WFPC2 11235

HST NICMOS Survey of the Nuclear Regions of Luminous Infrared Galaxies in the Local Universe

At luminosities above 10^11.4 L_sun, the space density of far-infrared selected galaxies exceeds that of optically selected galaxies. These `luminous infrared galaxies’ {LIRGs} are primarily interacting or merging disk galaxies undergoing enhanced star formation and Active Galactic Nuclei {AGN} activity, possibly triggered as the objects transform into massive S0 and elliptical merger remnants. We propose NICMOS NIC2 imaging of the nuclear regions of a complete sample of 88 L_IR > 10^11.4 L_sun luminous infrared galaxies in the IRAS Revised Bright Galaxy Sample {RBGS: i.e., 60 micron flux density > 5.24 Jy}. This sample is ideal not only in its completeness and sample size, but also in the proximity and brightness of the galaxies. The superb sensitivity and resolution of NICMOS NIC2 on HST enables a unique opportunity to study the detailed structure of the nuclear regions, where dust obscuration may mask star clusters, AGN and additional nuclei from optical view, with a resolution significantly higher than possible with Spitzer IRAC. This survey thus provides a crucial component to our study of the dynamics and evolution of IR galaxies presently underway with Wide-Field, HST ACS/WFC and Spitzer IRAC observations of these 88 galaxies. Imaging will be done with the F160W filter {H-band} to examine as a function of both luminosity and merger stage {i} the luminosity and distribution of embedded star clusters, {ii} the presence of optically obscured AGN and nuclei, {iii} the correlation between the distribution of 1.6 micron emission and the mid- IR emission as detected by Spitzer IRAC, {iv} the evidence of bars or bridges that may funnel fuel into the nuclear region, and {v} the ages of star clusters for which photometry is available via ACS/WFC observations. The NICMOS data, combined with the HST ACS, Spitzer, and GALEX observations of this sample, will result in the most comprehensive study of merging and interacting galaxies to date.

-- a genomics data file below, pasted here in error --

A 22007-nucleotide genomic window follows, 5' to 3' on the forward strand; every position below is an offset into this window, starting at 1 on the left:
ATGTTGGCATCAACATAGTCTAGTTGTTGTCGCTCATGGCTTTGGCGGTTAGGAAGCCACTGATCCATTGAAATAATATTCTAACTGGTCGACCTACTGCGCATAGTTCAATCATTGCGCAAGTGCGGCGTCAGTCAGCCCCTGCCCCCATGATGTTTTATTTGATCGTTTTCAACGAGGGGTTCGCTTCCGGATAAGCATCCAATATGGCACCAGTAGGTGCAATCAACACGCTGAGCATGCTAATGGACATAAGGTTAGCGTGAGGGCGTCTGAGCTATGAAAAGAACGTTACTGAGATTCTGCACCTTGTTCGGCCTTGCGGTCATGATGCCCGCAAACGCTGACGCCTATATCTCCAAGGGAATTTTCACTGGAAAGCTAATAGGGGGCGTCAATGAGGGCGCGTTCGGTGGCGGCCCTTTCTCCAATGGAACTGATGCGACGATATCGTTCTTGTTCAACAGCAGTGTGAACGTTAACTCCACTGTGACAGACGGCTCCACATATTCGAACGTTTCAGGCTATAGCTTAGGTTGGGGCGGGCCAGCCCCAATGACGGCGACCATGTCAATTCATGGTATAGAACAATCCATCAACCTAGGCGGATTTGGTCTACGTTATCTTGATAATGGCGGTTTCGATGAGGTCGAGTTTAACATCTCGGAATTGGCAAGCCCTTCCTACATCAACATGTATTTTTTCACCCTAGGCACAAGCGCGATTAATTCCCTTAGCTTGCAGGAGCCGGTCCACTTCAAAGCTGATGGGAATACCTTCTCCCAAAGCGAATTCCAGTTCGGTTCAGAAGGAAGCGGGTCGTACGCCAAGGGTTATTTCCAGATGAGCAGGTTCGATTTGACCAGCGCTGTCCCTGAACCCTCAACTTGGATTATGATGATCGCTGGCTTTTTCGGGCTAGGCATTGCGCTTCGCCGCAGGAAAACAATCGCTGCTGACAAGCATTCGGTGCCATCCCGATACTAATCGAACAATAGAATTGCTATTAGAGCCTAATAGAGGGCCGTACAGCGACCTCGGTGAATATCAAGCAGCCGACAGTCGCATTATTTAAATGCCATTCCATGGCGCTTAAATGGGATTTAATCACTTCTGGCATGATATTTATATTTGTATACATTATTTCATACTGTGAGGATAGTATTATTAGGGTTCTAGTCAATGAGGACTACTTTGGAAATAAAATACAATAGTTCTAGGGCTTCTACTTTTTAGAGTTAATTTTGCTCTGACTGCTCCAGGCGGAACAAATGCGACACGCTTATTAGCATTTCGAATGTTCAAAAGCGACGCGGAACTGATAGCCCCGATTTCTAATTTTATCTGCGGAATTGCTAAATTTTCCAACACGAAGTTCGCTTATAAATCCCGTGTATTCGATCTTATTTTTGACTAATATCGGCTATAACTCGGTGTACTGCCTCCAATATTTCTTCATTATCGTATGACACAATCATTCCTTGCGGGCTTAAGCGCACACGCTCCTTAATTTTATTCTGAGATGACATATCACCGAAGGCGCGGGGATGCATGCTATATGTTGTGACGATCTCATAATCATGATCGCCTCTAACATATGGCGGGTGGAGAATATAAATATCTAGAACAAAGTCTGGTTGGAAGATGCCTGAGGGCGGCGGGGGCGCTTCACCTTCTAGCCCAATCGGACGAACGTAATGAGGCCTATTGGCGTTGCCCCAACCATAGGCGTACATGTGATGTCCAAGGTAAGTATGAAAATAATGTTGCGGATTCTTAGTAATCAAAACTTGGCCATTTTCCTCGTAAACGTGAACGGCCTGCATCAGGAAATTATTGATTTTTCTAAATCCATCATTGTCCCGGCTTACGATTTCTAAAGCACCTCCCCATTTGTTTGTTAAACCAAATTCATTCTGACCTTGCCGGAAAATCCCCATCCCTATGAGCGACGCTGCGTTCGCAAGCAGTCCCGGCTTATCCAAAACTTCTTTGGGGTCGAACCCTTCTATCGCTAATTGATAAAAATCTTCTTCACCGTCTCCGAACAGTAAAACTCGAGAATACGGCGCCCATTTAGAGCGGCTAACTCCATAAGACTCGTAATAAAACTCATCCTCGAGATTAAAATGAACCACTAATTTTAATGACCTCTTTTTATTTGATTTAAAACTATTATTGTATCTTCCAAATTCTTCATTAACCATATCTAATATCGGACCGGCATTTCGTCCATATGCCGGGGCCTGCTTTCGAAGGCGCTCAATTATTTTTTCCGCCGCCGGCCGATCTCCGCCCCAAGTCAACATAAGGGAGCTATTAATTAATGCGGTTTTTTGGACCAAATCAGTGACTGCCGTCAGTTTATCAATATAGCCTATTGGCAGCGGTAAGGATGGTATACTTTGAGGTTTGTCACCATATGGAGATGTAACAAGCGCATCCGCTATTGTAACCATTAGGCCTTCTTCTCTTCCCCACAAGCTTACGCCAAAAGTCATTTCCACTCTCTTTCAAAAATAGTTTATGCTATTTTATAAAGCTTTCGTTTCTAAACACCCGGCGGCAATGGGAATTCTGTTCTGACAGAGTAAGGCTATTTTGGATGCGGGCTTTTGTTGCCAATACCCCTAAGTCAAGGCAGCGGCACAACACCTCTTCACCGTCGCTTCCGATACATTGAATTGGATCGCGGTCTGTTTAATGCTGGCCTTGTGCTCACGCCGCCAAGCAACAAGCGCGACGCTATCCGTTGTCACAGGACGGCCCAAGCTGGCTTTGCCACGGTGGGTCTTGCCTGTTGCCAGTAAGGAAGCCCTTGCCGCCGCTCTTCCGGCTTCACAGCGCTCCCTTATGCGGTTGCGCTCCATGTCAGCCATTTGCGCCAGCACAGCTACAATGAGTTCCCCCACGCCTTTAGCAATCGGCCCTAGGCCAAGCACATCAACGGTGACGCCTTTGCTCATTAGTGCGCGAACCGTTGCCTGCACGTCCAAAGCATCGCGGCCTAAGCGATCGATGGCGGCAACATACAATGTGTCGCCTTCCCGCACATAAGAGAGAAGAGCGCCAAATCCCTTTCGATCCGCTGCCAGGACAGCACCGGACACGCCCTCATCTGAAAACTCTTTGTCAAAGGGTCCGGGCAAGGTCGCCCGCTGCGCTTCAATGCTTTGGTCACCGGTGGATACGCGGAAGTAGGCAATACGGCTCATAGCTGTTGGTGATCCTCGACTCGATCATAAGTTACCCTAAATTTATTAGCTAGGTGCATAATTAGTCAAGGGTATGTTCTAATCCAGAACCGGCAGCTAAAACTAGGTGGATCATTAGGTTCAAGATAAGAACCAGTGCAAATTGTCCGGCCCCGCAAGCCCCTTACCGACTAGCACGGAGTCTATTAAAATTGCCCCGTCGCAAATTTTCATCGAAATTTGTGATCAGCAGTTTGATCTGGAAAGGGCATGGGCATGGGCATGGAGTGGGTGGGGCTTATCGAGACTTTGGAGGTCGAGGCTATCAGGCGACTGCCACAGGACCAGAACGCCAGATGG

WFPC2 11227

The orbital period for an ultraluminous X-ray source in NGC1313